Helpful Pandemic Information
The unprecedented situation with the Corona Virus or Covid-19 creates many issues that Americans may not be prepared to handle. The first and most important action that we can all take is to remain calm and follow the extensive handwashing and social distancing guidelines per the CDC.
If you are in a situation where you must work in environments around many people, such as in healthcare or other essential industry, it is important that you keep your contacts with others to a minimum and follow the protocols.
From a legal perspective, if you contract the virus due to your work you may be able to claim workers’ compensation benefits. As with any claim, you will need proof as to the origin of the virus or evidence of direct contact with an infected individual at work. This is all a very fluid situation and the ability to prove an exposure solely at work may become more difficult.
Work Comp and Lay Off
If you or a family member were working under a medical restriction due to a work injury and have been laid off as a result of the virus concerns, you should be reinstated to full Workers’ Compensation benefits.
Stimulus Package – CARE Act
$1200 – Checks for Adult Americans
$350 Billion Forgivable Loans to Small Business
$500 Billion to Back Loans and Assist Big Business
$250 Billion for Unemployment Insurance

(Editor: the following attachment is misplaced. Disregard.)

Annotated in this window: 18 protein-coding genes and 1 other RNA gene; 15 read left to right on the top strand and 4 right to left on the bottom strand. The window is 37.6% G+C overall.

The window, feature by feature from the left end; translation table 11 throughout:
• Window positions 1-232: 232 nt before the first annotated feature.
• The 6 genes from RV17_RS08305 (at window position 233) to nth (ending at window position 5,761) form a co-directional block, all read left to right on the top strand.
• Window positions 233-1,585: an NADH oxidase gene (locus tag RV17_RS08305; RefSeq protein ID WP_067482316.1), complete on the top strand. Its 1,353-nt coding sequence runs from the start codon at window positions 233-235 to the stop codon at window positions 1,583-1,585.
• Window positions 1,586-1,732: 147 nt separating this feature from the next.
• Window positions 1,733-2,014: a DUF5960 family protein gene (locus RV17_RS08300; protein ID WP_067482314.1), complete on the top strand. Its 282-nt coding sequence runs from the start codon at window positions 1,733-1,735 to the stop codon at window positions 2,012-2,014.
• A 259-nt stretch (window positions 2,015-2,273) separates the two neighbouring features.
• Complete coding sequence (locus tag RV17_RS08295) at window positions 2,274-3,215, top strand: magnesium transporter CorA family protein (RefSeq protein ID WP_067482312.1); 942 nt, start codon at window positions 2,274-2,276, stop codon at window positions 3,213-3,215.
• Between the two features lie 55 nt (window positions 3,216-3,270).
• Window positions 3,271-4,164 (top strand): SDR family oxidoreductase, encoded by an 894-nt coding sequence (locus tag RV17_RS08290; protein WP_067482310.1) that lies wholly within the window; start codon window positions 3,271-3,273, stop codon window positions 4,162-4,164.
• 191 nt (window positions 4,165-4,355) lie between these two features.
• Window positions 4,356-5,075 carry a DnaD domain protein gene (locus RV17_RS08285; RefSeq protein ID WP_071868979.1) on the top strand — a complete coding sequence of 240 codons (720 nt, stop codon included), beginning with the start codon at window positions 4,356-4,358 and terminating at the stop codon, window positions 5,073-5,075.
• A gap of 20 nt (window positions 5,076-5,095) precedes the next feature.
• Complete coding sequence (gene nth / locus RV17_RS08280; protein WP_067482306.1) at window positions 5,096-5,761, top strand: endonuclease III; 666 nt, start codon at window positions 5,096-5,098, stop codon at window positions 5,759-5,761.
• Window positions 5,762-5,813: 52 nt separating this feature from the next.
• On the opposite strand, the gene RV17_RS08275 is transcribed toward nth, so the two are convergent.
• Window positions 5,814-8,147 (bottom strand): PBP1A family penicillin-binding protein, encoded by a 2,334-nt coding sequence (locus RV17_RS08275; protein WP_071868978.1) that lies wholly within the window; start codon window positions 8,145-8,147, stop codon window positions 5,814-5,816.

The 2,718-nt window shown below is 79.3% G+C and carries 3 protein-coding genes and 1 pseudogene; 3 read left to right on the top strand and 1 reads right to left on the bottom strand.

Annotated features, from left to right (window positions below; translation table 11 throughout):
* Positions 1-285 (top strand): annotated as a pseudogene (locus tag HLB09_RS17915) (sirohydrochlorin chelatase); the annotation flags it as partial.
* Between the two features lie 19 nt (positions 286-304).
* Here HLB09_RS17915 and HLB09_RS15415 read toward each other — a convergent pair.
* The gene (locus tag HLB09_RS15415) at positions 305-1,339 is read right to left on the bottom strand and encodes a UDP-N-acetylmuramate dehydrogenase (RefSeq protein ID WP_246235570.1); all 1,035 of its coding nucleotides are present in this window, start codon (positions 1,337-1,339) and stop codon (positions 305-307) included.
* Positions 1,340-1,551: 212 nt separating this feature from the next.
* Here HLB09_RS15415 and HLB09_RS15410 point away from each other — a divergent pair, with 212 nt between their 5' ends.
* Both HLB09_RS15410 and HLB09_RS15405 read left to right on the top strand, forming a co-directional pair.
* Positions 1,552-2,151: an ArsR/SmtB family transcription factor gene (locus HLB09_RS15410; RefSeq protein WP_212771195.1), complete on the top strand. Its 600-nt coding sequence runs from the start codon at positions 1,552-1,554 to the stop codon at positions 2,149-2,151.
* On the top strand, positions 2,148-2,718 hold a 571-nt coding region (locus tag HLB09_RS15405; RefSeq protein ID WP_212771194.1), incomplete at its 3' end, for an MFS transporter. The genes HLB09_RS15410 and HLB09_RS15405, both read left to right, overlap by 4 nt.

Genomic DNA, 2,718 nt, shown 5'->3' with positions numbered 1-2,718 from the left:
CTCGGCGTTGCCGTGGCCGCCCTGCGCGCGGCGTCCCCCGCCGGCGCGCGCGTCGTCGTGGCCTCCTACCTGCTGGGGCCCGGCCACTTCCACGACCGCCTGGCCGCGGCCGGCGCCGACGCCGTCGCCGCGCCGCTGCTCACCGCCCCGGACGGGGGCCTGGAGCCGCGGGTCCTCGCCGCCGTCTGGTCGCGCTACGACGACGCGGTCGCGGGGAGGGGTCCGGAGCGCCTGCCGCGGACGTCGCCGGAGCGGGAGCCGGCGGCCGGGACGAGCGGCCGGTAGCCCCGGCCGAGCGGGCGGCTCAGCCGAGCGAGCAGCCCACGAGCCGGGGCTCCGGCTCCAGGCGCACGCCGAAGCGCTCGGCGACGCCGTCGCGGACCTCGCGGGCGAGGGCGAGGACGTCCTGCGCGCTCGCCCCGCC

$600 a week for Laid Off Workers
Changes to paid sick leave and paid FMLA leave from the Families First Coronavirus Response Act
Source: U.S. Chamber of Commerce
The CARES Act makes small changes to the Families First Coronavirus Response Act (FFCRA) in regard to paid sick leave, paid FMLA and more.
These changes include:
• Paid family and medical leave (FMLA) under the FFCRA is capped at $200 per day and $10,000 total per employee.
- Paid sick leave under the FFCRA is capped at $511 per day and $5,110 total per employee. This amount drops to $200 per day and $2000 total for sick leave taken by an employee in order to care for a family member in quarantine or care for a child whose school has closed.
- Workers that were laid off after March 1, 2020, but then rehired, are eligible for paid FMLA leave provisions described in the FFCRA immediately instead of needing to be an employee for 30 days.
- Businesses can keep money that they would have deposited for payroll taxes in anticipation of refunds from the Treasury Department for paid sick leave and paid FMLA leave outlined by the FFCRA, including amounts that would have been refunded later.
Rudberg Law Offices, LLC is open for business. Although, our physical office is closed per the order of Governor Wolf, we are working remotely and are able and available to assist you with any questions that you may have.
We will get through this together! Please contact us with any questions, we are here to help! Please call 412-877-6688 or email [email protected]. Stay safe.